November 30, 2017

Navigating the Holidays with Confidence

Navigating The Holidays with Confidence

Holiday.jpgThe holiday season can be a particularly challenging time of year for individuals struggling with anxiety, depression, eating disorders and other types of mental health disorders. The festivities surrounding most holidays can feel overwhelming, regardless of one’s stage in the recovery or treatment process. How can patients, families and professionals protect recovery during the holidays?
Robyn Cruze, MA (National Recovery Advocate), and Danelle P. (Eating Recovery Center Aluma) share their thoughts on the stressors of being in recovery during the holidays and how they have coped.
“What I realized is that I had to just focus on me and what the “next best thing” to do for my recovery was. I couldn’t think about how I was supposed to act, look and/or feel for others. I had to simply work on my recovery, one moment, one meal, one step at a time. It is my hope that you will give yourself the gift of being present during these holidays.” R.C.  “I look at the holidays as a time to celebrate that I can actually celebrate and enjoy them with my family in health. I have spent most holidays in the past years in treatment. So the fact that I am now home and in recovery and can spend them with my family in happiness, I make sure I really appreciate and enjoy the holiday as much as I can.” D.P.

Strategies for Those in Recovery
No matter where you are in your journey, practicing these strategies given by Eating Recovery Center and Insight Behavioral Health Center’s Alumni team can help you navigate the holidays and avoid potential triggers.
  1. Focus on values, rather than the event or outcome. Consider how your values fit into your holiday season. Is it family, friends, spirituality, creativity, etc.? Allow for flexibility in following your schedule, make adjustments as needed, and create a dynamic of self-compassion towards any struggles or slips.
  2. Pick and choose your schedule with holiday functions. Sometimes we can have unrealistic expectations for ourselves—share your plan with your team and ask them to help you identify areas that might need to be revised. Give yourself grace if you need to skip a holiday tradition.
Consider that you may be able to revisit it at a later time.
  1. Practice mindfulness. Notice your emotions, thoughts and physical reactions without judgment. Remember, you’re allowed to leave if something becomes too triggering or stressful. You can practice grounding techniques when you feel anxiety rising by focusing on the five senses: carry an essential oil to smell, focus on hearing peaceful music, or wear something you can feel like a smooth necklace.
  2. Strengthen your social relationships with those who can offer you recovery-focused support. Openly and honestly discuss your challenges, victories and goals with members of your supportive network. If needed, bring a trusted family member or friend with you to holiday gatherings.
  3. Educate family/friends about how they can best support you. “I know that we can become very conscious of what our loved ones may be thinking about us at this time of the year. We may even feel “watched.” Of course our families are concerned about us; they love us and want to see us recover,” says Cruze. “Share the tips below with your support network and help them understand how they can support you and champion your recovery during the holiday season.”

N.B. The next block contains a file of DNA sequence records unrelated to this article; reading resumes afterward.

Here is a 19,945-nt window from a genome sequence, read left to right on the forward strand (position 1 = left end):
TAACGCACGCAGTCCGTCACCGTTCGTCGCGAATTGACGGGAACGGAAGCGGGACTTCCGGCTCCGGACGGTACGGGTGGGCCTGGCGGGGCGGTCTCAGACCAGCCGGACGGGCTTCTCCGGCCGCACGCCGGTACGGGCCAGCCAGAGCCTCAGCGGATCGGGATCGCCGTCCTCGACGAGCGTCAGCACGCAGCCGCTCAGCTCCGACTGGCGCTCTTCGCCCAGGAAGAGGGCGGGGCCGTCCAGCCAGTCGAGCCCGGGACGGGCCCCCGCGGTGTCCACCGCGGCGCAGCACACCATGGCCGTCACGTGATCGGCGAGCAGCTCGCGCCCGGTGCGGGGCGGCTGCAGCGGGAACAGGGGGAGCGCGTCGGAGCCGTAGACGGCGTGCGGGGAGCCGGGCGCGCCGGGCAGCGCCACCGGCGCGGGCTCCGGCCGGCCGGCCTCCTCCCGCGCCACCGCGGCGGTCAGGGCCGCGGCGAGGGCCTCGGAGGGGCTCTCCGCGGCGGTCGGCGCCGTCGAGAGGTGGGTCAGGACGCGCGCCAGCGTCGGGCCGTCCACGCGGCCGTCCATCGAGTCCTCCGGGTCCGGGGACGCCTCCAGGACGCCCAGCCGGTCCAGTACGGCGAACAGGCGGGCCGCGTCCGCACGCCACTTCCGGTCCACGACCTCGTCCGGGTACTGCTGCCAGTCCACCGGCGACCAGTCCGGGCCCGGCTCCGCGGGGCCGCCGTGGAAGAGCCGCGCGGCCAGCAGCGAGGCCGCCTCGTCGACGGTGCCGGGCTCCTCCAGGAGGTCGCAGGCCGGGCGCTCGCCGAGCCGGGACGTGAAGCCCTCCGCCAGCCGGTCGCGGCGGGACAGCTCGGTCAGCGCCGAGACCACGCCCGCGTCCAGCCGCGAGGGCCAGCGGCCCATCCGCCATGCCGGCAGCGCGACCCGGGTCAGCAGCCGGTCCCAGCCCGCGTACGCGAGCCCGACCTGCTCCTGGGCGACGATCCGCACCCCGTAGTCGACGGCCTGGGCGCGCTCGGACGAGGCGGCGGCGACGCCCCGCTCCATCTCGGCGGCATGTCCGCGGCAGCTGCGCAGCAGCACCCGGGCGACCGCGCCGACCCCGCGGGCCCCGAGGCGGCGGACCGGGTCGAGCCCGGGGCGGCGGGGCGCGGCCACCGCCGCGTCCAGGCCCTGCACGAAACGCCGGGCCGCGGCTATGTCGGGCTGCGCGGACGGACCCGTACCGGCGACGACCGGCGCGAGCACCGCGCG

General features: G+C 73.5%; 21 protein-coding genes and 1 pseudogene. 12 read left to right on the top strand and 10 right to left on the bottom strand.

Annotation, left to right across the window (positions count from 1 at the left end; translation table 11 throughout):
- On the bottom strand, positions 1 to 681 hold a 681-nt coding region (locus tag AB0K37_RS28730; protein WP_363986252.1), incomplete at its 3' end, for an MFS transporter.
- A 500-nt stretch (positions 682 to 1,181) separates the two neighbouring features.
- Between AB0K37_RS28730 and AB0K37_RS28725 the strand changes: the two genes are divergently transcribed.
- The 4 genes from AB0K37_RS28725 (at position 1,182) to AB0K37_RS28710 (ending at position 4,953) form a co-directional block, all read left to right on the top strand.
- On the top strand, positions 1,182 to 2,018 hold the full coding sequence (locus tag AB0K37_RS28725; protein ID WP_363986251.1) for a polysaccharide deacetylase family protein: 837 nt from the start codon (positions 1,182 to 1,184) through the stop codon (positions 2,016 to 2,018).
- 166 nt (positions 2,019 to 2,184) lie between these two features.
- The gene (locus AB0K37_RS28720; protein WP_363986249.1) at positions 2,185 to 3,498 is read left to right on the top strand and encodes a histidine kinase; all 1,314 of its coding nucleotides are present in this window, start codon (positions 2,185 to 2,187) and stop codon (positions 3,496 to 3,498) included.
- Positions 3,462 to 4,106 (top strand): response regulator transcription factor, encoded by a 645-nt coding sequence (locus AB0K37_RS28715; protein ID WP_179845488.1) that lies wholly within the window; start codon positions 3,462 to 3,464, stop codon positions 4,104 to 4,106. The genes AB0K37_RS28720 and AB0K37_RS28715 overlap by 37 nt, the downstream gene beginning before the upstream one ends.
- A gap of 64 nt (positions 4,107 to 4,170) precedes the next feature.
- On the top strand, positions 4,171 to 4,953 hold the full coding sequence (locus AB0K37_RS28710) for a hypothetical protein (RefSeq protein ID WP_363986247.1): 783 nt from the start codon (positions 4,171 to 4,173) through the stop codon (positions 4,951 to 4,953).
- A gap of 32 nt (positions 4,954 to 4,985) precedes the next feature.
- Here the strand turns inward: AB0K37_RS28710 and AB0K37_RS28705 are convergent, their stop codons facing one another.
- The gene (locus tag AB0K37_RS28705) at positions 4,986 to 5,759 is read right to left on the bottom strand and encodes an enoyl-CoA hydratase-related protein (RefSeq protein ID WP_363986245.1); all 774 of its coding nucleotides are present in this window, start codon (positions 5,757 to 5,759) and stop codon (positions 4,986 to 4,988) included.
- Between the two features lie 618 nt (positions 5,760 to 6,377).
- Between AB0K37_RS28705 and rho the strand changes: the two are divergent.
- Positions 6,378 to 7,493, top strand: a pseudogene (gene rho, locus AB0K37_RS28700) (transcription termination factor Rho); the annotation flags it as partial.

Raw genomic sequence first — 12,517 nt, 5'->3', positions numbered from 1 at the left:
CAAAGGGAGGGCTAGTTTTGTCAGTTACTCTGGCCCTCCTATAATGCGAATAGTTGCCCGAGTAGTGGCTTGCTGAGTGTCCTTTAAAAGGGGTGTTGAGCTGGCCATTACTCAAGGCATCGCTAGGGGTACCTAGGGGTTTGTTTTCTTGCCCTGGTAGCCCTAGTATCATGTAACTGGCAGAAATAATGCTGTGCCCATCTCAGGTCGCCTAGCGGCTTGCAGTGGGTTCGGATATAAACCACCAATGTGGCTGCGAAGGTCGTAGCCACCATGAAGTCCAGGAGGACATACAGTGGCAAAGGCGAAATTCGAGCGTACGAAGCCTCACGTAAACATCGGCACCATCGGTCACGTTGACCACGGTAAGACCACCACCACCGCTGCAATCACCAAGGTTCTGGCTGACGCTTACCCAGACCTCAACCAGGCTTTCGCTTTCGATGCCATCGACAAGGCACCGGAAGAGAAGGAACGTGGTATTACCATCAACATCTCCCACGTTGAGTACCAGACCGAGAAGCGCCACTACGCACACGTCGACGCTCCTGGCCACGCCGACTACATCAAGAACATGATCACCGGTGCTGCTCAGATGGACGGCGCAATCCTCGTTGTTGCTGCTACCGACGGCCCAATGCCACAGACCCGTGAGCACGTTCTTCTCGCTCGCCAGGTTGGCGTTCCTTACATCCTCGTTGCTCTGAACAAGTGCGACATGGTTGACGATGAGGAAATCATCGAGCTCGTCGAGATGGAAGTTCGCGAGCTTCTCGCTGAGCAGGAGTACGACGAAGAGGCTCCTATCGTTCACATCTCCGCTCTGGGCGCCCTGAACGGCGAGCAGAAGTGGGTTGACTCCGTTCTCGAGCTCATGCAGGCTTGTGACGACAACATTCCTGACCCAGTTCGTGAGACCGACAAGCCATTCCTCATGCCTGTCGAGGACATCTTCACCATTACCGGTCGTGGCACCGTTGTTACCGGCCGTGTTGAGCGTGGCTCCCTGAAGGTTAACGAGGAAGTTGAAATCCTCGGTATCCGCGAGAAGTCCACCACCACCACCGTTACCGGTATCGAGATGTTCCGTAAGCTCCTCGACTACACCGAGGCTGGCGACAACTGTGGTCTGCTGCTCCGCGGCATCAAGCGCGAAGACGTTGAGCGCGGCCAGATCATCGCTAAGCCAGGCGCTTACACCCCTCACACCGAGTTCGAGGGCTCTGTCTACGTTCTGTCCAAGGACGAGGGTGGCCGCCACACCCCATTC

Strategies for Family Members and Friends
  1. Relax. As much as you want to re-engage your loved one into all of your holiday traditions, ease into the holiday season by focusing on values rather than accomplishing a strict timeline, particular activity or outcome. Focus on your values, such as connection and time together or another specific intention that fits you and your family best.
  2. Be mindful of the needs of your loved one during holiday gatherings. If your loved one doesn’t feel as though they can attend an event, support them in this decision even if you feel disappointed. If your loved one is willing and able to attend a holiday gathering, support them if they need to “escape” for some fresh air to keep their emotions in check, and be willing to leave early if the festivities begin to feel overwhelming.
  3. Plan ahead. Provide as much information as possible to your loved one regarding holiday activities — where, when, what. Information and preparation can help your loved one in recovery plan ahead, practice flexibility and avoid situations that might be triggering.
  4. Consider scheduling family therapy sessions when family members are together. Ask your loved one if it would be appropriate to invite relevant family members to participate in therapy sessions when they are in town for the holidays. Make use of holiday vacations spent together to address important issues, or use therapy sessions to learn how to help the entire family navigate the holidays while supporting your loved one’s recovery.
  5. Make your loved one’s recovery a priority. Altering holiday traditions in the short-term can significantly impact your loved one’s well-being in the long-term. Changing traditions or creating new traditions to meet the needs of your loved one in recovery can feel disappointing and scary, but remind yourself that his or her recovery is fragile and that you have the power to help protect it.

Written by: Robyn Cruze, MA, National Recovery Advocate and Katie Bendel, Alumni/Family Liaison
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